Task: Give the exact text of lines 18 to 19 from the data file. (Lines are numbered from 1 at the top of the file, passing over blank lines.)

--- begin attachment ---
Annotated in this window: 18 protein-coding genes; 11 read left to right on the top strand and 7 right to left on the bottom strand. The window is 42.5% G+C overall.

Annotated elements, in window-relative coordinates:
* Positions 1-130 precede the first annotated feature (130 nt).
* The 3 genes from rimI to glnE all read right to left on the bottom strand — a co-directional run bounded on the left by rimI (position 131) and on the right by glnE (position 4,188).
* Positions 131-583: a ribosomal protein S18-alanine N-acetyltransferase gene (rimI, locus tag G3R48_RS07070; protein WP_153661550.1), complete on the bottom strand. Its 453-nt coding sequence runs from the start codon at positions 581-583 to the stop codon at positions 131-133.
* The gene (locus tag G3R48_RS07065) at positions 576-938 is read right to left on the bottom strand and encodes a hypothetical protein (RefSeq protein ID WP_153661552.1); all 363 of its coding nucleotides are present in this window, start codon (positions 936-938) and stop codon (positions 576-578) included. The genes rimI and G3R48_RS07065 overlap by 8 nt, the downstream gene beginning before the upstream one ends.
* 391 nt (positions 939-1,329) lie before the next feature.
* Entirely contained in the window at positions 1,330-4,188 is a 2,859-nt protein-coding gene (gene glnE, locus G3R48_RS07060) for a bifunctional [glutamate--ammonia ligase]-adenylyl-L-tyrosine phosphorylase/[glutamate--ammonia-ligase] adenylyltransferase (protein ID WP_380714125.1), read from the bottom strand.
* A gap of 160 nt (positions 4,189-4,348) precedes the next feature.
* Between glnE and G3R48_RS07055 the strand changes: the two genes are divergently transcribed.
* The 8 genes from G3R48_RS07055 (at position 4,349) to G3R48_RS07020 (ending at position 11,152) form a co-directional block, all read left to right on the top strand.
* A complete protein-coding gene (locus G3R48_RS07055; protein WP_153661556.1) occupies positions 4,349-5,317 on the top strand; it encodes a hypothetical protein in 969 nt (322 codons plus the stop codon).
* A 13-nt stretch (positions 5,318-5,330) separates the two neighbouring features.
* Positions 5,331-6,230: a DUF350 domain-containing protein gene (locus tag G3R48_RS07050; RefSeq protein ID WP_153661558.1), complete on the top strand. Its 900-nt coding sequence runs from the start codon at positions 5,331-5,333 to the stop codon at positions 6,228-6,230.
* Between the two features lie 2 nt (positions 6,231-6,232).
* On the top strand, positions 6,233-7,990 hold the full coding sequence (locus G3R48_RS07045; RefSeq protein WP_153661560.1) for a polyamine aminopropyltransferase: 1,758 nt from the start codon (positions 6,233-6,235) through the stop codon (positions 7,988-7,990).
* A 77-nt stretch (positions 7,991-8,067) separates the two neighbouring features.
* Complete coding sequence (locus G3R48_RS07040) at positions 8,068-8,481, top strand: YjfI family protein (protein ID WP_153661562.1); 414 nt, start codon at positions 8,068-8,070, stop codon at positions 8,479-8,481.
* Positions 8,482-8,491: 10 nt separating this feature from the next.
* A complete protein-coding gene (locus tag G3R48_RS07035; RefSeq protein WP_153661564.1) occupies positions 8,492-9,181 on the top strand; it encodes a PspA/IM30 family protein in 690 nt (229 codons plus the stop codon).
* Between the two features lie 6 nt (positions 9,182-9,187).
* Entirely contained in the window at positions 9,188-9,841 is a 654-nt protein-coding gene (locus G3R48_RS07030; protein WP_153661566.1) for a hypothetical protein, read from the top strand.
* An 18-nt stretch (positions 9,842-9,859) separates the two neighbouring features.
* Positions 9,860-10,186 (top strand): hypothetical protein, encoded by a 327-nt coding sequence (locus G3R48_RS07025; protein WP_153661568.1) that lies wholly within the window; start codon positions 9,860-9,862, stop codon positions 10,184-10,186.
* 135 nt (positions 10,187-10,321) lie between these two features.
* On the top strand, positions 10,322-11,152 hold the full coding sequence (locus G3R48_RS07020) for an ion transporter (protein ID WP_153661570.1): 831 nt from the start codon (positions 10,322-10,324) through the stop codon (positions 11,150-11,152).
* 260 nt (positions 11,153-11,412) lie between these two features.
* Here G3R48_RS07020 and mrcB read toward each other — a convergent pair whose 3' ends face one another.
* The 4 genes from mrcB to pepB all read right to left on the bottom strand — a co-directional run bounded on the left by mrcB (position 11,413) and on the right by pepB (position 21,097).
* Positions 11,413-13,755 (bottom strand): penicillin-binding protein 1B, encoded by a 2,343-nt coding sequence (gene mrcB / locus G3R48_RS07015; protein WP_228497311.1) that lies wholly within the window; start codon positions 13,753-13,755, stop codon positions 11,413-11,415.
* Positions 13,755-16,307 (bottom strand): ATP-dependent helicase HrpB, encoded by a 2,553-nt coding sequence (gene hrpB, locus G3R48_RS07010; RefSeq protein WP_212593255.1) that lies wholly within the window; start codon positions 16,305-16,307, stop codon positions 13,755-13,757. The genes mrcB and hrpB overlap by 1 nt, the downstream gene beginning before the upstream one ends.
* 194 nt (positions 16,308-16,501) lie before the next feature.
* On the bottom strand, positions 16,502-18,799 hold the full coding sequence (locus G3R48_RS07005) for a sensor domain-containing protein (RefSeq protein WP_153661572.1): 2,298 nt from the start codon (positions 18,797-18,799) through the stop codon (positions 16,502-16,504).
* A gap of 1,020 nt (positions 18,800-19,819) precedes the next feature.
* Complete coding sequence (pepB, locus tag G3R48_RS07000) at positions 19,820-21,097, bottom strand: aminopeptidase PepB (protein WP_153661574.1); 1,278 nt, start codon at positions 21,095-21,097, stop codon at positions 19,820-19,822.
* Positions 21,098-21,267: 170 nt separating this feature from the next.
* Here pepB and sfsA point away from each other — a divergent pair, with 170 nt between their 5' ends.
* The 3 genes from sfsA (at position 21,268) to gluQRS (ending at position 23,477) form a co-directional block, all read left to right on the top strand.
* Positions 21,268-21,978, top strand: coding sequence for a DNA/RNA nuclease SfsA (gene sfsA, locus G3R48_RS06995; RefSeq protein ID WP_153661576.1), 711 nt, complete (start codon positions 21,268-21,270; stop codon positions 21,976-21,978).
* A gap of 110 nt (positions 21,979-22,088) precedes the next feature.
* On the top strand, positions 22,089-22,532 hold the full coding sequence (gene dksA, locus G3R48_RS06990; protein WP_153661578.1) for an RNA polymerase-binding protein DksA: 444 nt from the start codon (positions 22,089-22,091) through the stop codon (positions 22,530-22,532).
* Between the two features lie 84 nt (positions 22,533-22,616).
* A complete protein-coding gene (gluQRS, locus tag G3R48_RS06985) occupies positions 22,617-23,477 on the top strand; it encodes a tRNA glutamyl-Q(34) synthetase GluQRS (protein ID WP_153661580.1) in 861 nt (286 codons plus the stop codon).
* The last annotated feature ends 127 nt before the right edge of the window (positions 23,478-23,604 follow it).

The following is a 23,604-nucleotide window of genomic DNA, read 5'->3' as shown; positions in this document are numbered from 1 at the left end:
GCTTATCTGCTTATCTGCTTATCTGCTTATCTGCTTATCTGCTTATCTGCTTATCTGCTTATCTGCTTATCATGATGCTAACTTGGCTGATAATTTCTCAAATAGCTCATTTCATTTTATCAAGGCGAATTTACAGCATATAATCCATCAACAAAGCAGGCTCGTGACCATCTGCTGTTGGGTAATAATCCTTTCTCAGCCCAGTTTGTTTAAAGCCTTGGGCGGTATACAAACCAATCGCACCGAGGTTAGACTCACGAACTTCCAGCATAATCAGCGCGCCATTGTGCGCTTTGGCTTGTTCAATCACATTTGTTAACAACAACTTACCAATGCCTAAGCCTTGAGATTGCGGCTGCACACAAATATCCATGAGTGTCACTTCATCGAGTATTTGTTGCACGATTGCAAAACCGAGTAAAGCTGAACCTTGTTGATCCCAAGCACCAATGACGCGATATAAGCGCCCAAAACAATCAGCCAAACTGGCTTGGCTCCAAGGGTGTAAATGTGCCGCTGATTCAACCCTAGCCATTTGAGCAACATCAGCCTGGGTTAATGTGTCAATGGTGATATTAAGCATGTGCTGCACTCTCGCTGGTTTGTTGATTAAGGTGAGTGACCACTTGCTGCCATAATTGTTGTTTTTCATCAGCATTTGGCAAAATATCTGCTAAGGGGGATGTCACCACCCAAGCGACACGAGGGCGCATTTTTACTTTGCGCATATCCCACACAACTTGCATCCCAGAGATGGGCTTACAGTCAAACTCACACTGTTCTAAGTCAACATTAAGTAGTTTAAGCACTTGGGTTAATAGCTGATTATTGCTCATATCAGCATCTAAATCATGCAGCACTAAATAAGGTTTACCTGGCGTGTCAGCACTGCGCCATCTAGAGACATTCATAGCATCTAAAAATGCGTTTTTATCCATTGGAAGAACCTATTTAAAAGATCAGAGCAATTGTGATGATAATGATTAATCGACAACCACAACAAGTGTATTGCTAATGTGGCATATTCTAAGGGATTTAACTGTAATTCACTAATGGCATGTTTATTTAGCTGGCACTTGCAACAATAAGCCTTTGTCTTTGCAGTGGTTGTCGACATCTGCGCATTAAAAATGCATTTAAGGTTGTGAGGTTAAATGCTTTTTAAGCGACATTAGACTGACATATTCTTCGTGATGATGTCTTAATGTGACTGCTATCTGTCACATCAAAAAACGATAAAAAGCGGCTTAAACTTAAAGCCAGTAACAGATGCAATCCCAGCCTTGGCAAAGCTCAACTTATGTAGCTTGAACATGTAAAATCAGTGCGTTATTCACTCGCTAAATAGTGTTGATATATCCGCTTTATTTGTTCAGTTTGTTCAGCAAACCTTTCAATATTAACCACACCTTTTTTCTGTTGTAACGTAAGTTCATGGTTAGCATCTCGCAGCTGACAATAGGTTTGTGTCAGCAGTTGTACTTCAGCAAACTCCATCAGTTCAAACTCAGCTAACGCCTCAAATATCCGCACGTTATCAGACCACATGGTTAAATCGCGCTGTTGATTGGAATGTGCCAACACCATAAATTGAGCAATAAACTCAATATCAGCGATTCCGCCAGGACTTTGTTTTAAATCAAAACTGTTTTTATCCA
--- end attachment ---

* Complete coding sequence (locus G3R48_RS07040) at positions 8,068-8,481, top strand: YjfI family protein (protein ID WP_153661562.1); 414 nt, start codon at positions 8,068-8,070, stop codon at positions 8,479-8,481.
* Positions 8,482-8,491: 10 nt separating this feature from the next.